Powers of Ten - A Powerful New Eames Exhibit at
The California Academy of Sciences
Exhibit Opens June 29, 2002 & Celebrates the 25th Anniversary
of Charles and Ray Eames' Powers of Ten film


San Francisco (June 29, 2002) - Come visit a place where the farthest reaches of the Universe and the familiar features of your own back yard are just a few steps - and a few zeros - apart. Powers of Ten, an exhibit based on the landmark film by Charles and Ray Eames, will bring this exponential journey through time and space to the California Academy of Sciences from June 29, 2002 - January 5, 2003.

"I am excited that the Academy is able to offer this opportunity for visitors to learn about scale," says Academy Curator and Executive Director Patrick Kociolek, "since our understanding of the most massive and miniscule things around us is often critical to the health of our planet, our communities, and our bodies."

For those of you who don't know a picometer from a pickle or a fermi from a fern, Powers of Ten may take a little explaining. Charles and Ray Eames produced the Powers of Ten film in 1977 as part of an ongoing effort to make science and technology more interesting and accessible to the public. In nine minutes, the film - now the centerpiece of the Powers of Ten exhibit - takes its viewers on a voyage from a picnic in Chicago to the edge of the Universe, zooming out to cover ten times as much space every ten seconds. Then the camera returns to the picnicker, narrowing in on his hand by powers of ten until it focuses on a tiny quark within one of his cells. Along the way, viewers learn not only about exponential growth and the appropriate units to define it, but also about the many ways in which questions of scale can enhance their understanding of the world around and within them. This idea is at the core of the Powers of Ten exhibit, which was created by the grandson of the famous design duo, Eames Demetrios.

"Scale is like geography," Demetrios explains. "If you don't know where Afghanistan is when you hear it mentioned in the news, you won't have a place to hang it in your mind. Numbers are the same. Anthrax is measured in microns; pesticide residues are reported in parts per billion. These numbers are important to our lives - we should be able to understand what they mean."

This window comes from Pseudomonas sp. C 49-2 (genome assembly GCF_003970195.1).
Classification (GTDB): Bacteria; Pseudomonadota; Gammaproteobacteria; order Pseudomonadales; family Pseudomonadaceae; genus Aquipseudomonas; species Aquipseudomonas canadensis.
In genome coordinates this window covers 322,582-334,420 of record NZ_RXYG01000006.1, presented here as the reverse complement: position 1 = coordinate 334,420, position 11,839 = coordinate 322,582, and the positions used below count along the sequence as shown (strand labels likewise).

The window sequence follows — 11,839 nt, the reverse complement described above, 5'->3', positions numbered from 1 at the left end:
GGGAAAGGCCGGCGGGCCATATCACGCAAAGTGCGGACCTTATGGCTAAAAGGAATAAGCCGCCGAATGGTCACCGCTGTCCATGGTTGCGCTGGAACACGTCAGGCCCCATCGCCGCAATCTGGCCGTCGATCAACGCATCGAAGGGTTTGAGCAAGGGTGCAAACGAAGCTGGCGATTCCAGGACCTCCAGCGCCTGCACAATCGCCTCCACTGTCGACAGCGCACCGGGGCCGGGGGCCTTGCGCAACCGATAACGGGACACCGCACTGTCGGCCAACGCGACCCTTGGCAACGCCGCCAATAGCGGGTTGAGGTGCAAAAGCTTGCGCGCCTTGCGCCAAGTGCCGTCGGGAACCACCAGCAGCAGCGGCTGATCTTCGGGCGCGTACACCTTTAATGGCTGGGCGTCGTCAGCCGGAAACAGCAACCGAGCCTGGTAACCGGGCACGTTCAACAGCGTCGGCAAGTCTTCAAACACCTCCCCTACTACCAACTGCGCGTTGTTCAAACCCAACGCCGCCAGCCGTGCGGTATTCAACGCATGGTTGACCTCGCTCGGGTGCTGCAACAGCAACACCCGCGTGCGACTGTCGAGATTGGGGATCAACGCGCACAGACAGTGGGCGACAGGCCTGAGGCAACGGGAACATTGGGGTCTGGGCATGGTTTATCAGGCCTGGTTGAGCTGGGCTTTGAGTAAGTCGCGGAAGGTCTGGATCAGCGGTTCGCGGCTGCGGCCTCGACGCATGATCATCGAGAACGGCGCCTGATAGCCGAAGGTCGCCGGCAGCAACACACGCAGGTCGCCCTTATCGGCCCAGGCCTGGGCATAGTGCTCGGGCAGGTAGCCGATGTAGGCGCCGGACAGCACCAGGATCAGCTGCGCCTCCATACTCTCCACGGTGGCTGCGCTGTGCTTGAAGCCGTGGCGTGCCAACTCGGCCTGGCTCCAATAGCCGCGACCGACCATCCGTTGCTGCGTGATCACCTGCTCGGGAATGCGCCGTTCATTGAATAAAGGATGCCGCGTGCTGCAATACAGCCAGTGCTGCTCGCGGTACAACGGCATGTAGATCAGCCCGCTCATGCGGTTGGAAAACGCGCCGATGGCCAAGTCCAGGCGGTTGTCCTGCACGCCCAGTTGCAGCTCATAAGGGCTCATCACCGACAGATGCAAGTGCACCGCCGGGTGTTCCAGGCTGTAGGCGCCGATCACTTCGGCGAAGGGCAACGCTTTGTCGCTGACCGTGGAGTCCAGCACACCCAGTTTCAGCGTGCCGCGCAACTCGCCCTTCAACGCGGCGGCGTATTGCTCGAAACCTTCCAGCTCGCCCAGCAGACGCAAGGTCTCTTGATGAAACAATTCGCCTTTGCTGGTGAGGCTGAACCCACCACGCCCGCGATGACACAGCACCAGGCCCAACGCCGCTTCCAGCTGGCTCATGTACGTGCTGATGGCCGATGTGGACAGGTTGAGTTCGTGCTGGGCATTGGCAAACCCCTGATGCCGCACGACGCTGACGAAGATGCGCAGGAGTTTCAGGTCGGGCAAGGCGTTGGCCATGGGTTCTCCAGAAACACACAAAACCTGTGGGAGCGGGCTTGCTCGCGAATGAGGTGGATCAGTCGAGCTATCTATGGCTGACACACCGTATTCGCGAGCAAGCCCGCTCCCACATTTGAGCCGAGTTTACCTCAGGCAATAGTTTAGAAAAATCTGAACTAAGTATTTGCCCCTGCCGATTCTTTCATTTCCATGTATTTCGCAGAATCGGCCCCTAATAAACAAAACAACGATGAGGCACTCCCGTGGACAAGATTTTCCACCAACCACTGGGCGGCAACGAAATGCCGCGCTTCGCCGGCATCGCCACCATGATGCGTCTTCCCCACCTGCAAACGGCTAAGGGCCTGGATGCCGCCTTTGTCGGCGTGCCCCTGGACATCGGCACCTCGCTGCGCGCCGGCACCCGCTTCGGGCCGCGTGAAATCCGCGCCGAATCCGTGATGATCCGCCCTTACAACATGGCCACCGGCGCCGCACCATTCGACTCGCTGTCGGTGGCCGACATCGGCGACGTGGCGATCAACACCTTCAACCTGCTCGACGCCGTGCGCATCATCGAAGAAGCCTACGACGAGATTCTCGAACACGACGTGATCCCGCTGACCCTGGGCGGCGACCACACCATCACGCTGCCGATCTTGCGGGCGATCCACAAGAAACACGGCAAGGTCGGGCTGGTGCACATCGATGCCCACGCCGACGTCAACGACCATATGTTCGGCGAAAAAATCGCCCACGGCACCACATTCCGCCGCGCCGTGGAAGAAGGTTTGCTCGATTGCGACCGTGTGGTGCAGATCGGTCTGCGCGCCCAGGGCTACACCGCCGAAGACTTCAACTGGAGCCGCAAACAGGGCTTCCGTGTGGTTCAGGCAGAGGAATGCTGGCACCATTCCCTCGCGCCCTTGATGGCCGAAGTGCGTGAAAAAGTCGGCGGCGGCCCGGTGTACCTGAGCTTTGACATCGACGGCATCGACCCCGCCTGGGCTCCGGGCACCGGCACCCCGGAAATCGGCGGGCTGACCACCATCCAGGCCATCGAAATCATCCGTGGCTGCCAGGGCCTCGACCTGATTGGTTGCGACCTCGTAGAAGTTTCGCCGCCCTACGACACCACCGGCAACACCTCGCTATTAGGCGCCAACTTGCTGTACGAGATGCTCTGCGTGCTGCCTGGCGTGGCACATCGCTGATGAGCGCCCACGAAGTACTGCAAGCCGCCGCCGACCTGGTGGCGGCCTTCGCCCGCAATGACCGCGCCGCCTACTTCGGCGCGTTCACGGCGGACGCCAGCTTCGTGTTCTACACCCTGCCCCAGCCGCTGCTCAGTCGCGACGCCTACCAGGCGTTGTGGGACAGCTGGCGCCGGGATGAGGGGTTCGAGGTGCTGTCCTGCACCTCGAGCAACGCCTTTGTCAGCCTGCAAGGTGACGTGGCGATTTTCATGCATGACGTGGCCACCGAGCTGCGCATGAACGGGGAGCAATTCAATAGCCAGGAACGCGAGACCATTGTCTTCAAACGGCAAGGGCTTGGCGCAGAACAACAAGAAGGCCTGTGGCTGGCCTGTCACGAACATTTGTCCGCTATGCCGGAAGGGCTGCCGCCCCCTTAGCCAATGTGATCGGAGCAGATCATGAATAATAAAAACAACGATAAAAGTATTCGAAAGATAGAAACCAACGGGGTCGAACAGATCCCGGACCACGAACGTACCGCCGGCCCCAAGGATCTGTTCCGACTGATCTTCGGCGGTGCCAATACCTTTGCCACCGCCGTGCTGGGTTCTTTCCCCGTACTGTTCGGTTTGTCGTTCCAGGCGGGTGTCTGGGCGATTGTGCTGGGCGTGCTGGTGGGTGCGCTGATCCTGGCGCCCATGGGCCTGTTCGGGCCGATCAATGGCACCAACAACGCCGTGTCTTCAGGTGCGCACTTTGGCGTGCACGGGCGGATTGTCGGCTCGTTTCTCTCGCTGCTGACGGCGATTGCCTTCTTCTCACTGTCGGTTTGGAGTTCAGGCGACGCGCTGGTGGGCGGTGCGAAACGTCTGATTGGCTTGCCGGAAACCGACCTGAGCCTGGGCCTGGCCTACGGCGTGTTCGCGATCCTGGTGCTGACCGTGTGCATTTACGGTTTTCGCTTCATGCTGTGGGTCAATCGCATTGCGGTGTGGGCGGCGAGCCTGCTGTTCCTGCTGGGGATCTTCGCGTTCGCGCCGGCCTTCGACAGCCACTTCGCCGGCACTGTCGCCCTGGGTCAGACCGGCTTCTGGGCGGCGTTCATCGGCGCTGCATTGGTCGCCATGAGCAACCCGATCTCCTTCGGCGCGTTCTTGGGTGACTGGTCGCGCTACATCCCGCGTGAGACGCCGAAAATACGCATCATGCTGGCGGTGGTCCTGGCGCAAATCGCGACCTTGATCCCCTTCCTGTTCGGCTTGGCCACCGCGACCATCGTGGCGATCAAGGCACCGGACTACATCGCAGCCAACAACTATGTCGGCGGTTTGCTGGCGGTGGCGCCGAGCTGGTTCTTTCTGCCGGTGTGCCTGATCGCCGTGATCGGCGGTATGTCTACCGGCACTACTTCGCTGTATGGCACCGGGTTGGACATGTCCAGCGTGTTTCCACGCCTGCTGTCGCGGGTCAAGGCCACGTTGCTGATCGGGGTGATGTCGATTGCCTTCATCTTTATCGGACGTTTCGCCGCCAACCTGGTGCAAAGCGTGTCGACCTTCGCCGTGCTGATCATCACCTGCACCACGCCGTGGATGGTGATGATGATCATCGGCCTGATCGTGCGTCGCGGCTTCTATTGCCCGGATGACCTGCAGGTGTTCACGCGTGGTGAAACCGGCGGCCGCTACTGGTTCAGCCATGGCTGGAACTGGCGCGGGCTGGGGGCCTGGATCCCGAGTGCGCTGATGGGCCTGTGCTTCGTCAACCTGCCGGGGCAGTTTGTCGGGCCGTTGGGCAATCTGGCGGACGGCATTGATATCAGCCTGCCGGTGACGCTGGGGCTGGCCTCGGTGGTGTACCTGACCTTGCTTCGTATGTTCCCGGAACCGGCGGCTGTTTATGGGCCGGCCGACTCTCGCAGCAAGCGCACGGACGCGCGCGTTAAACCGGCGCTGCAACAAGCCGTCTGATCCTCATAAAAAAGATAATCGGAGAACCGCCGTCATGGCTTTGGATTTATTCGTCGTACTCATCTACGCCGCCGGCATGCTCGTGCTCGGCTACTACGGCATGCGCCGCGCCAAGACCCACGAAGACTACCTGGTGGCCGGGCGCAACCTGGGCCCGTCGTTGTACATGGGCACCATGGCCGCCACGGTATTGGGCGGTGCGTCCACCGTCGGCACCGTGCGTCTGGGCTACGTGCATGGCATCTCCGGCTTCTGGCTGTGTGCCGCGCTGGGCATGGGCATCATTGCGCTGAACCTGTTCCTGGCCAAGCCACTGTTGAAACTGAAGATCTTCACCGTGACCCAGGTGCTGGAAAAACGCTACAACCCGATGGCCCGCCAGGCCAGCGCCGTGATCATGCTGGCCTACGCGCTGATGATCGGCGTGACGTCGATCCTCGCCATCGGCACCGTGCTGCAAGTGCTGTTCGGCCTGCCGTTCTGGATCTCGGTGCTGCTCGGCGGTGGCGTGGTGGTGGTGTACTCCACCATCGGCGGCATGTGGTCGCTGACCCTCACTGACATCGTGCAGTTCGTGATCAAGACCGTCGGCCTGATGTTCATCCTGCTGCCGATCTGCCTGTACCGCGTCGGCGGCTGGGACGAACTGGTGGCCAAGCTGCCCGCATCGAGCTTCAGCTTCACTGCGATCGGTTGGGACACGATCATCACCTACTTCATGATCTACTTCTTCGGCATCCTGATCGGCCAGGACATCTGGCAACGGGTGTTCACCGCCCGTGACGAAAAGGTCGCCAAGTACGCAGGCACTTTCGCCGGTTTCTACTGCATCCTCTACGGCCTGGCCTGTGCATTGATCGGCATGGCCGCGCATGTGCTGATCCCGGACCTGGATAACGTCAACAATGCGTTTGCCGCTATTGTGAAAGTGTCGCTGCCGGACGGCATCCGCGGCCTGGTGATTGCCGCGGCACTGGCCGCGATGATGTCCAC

Using a series of photographs, the Powers of Ten exhibit examines both the surroundings and the composition of the Chicago picnicker from 44 different powers of ten, beginning with 1026 meters (the size of the known Universe) and ending at 10-18 meters (the size of the smallest known subatomic particles). At one extreme, a panel that measures one square meter in size depicts a scene that is 100,000 times larger than the Milky Way galaxy. At the other, the panel is filled with a single quark - a particle so tiny that it would take over 100 trillion of them to stretch the width of the average human hair.

In addition to the photographs, each power of ten station features text, video feed, or objects from the Academy's vast research collections that represent some of the knowledge scientists have gained by investigating at that particular power of ten scale.
For instance, at the 1025 station (the scale of a billion light years), visitors will be able to touch a 4 billion year old meteorite from the Academy's collections - the type of specimen researchers have used to learn about the creation of the Universe. Down at 10-14, the curious can examine specimens that have been dated using the radioactive isotope dating method, a system that relies on an understanding of the atomic structure. In between lies an interactive playground of visual and mental stimuli that is sure to inspire a sense of wonder in visitors of all sizes.

The Academy will offer several special programs and events in association with the Powers of Ten exhibit. Additionally, a special kids' area will be set up with video links to the main exhibit, where children can draw and post pictures of the things they associate with different powers of ten scales. For more information, visit our Web site at www.calacademy.org.

Editors please note: images available upon request.



[The California Academy of Sciences, Steinhart Aquarium, Morrison Planetarium and the Academy's logo are registered trademarks of the California Academy of Sciences.]


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